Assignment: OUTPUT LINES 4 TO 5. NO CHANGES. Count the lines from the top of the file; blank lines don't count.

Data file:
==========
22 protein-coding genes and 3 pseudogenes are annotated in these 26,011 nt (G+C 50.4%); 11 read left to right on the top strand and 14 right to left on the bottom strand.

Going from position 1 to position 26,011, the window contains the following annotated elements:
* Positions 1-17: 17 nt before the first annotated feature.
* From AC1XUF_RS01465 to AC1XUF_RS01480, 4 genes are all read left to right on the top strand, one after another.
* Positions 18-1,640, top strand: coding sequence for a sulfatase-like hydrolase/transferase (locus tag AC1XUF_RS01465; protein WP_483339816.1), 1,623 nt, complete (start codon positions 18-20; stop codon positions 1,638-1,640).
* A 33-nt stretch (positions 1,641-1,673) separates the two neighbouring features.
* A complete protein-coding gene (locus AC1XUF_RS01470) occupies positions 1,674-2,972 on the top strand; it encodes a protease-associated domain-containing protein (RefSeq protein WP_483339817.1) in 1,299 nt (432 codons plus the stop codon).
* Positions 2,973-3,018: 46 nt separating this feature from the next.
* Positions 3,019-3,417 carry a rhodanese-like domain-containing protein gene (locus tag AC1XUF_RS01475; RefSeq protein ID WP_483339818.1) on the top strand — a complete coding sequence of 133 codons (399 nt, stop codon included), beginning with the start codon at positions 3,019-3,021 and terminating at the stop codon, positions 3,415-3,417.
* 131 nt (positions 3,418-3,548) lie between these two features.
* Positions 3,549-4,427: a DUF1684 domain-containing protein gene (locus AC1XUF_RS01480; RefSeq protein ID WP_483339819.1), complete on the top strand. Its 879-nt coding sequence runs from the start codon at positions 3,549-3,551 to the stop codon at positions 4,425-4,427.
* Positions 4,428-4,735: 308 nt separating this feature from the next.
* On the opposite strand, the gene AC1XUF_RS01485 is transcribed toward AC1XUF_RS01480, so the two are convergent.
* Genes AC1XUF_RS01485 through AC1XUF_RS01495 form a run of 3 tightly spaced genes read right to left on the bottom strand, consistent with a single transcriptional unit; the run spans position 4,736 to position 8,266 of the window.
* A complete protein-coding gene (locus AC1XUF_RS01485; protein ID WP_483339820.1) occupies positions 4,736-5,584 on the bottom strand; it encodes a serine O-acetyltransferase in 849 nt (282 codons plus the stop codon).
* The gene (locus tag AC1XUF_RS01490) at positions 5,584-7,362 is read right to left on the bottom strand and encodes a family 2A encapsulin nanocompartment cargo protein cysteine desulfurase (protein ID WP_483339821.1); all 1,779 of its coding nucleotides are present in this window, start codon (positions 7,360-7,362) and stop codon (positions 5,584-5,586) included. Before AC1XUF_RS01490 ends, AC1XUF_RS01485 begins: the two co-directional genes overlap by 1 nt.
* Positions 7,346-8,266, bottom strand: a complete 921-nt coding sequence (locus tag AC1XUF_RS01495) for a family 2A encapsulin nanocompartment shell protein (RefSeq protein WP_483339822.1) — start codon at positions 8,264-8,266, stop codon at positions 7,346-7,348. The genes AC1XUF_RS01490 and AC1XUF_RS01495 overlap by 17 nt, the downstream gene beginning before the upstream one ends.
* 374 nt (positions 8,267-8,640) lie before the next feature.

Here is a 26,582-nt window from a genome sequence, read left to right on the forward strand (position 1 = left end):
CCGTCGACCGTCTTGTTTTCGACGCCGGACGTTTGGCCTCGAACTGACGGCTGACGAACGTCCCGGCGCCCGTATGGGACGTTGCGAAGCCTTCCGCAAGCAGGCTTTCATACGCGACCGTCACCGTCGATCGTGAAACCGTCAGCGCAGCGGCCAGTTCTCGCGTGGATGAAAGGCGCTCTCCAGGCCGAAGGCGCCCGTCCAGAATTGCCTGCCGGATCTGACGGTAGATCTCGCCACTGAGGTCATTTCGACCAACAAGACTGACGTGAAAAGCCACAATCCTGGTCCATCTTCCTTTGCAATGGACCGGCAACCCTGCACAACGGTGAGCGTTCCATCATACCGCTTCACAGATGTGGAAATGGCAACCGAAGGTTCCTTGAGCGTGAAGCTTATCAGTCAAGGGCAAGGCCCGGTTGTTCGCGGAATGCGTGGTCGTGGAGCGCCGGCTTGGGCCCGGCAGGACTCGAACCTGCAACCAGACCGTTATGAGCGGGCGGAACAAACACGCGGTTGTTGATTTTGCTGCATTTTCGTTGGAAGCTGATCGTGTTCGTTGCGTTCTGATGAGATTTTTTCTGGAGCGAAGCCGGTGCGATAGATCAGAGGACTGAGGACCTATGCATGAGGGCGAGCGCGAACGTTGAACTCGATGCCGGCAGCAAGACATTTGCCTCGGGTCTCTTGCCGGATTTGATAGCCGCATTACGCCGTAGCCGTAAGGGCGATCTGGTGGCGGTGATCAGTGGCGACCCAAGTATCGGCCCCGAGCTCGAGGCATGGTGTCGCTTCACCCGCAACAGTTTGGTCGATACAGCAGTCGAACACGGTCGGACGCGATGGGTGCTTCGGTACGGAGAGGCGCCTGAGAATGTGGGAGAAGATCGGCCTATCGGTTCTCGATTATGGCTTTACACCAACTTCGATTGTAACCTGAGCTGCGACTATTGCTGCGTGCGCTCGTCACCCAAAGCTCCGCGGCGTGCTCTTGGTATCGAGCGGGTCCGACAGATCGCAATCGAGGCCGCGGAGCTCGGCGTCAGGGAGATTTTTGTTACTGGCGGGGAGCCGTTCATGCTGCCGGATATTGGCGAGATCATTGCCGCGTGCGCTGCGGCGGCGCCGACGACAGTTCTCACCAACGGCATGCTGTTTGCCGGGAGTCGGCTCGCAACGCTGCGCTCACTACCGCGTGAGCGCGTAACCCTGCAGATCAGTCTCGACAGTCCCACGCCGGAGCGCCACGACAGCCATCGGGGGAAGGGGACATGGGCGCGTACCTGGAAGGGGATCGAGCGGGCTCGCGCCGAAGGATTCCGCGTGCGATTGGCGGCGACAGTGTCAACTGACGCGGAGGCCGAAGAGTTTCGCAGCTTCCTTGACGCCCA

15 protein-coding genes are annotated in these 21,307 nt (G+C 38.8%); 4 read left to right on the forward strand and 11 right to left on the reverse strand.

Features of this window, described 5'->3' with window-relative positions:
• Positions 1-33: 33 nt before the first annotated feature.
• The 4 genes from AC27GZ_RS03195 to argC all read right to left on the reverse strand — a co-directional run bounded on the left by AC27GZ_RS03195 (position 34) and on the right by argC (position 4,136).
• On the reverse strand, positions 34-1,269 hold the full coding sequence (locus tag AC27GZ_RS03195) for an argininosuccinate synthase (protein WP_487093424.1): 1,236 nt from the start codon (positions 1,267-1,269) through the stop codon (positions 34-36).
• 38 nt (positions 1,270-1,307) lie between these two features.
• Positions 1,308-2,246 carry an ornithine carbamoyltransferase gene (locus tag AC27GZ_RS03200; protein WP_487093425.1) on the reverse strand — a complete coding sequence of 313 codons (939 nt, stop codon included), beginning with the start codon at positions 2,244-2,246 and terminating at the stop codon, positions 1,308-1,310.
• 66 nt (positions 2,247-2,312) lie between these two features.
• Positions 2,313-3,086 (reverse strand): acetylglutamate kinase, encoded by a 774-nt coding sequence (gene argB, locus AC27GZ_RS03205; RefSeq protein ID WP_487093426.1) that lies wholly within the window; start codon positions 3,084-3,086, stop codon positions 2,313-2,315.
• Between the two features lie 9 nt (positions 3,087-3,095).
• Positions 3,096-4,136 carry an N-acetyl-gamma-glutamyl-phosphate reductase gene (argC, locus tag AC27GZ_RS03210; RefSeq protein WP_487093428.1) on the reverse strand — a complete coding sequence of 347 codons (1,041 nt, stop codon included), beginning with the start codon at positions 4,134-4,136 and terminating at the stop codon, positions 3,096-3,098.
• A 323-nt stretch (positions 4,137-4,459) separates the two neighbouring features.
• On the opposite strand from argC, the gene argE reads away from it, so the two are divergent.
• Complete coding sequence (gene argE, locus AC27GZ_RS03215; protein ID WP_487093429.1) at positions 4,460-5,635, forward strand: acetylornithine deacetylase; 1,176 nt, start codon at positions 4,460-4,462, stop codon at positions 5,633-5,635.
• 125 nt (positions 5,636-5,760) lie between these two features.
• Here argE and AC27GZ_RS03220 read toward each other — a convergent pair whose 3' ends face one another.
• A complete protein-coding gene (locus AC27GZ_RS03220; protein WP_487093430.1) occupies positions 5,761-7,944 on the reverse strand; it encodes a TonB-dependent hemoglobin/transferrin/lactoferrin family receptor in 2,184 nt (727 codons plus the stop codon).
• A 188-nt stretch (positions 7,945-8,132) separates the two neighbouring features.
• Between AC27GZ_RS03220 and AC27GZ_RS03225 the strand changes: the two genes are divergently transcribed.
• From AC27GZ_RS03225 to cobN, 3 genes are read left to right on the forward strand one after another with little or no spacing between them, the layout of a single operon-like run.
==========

* From AC1XUF_RS01465 to AC1XUF_RS01480, 4 genes are all read left to right on the top strand, one after another.
* Positions 18-1,640, top strand: coding sequence for a sulfatase-like hydrolase/transferase (locus tag AC1XUF_RS01465; protein WP_483339816.1), 1,623 nt, complete (start codon positions 18-20; stop codon positions 1,638-1,640).